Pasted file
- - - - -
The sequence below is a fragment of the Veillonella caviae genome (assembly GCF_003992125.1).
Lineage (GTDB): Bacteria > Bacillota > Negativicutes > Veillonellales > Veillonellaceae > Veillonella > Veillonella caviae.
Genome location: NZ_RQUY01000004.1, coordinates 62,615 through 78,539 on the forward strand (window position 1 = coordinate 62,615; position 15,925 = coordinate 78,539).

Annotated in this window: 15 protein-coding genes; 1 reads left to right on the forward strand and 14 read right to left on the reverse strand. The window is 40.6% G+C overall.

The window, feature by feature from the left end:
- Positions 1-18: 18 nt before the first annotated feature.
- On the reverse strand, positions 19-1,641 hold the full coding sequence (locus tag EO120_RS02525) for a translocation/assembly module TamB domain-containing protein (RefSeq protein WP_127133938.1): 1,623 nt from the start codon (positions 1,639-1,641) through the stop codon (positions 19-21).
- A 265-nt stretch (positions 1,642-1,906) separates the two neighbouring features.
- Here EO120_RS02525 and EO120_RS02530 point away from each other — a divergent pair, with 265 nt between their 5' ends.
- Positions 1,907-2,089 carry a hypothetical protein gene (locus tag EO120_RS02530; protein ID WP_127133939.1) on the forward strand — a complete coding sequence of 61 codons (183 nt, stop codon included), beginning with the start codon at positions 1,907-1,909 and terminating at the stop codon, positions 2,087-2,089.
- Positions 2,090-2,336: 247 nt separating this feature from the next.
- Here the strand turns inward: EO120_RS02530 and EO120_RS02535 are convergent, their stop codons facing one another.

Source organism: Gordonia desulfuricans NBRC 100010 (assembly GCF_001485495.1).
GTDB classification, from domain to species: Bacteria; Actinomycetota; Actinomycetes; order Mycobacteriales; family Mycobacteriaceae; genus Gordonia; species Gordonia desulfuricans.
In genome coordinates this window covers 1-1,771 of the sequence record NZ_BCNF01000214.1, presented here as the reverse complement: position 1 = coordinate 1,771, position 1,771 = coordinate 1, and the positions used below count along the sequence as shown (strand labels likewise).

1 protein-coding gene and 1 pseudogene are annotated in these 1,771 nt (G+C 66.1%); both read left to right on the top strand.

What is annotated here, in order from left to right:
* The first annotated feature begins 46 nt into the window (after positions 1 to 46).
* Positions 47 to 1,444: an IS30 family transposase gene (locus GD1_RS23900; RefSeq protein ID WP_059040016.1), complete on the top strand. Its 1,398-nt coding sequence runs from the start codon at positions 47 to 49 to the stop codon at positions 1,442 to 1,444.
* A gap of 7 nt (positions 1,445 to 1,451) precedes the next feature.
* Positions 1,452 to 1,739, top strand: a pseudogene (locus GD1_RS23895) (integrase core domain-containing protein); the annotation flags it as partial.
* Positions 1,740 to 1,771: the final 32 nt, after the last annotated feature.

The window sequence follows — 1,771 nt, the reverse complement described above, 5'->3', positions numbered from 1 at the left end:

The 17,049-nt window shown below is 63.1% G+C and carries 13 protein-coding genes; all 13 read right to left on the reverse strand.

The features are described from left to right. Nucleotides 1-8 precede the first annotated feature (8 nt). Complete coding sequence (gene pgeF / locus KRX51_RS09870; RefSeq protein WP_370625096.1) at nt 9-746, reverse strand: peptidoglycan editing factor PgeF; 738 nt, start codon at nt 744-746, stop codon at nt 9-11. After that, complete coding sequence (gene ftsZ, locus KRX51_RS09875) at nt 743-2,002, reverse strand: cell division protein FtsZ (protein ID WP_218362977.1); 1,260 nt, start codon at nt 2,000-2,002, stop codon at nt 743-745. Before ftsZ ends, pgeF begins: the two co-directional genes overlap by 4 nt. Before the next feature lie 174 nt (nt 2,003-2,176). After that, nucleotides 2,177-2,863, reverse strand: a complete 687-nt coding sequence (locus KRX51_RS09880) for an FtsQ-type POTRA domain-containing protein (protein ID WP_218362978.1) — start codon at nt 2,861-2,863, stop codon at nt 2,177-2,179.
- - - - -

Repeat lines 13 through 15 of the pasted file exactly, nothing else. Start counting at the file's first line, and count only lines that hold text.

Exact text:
Source organism: Gordonia desulfuricans NBRC 100010 (assembly GCF_001485495.1).
GTDB classification, from domain to species: Bacteria; Actinomycetota; Actinomycetes; order Mycobacteriales; family Mycobacteriaceae; genus Gordonia; species Gordonia desulfuricans.
In genome coordinates this window covers 1-1,771 of the sequence record NZ_BCNF01000214.1, presented here as the reverse complement: position 1 = coordinate 1,771, position 1,771 = coordinate 1, and the positions used below count along the sequence as shown (strand labels likewise).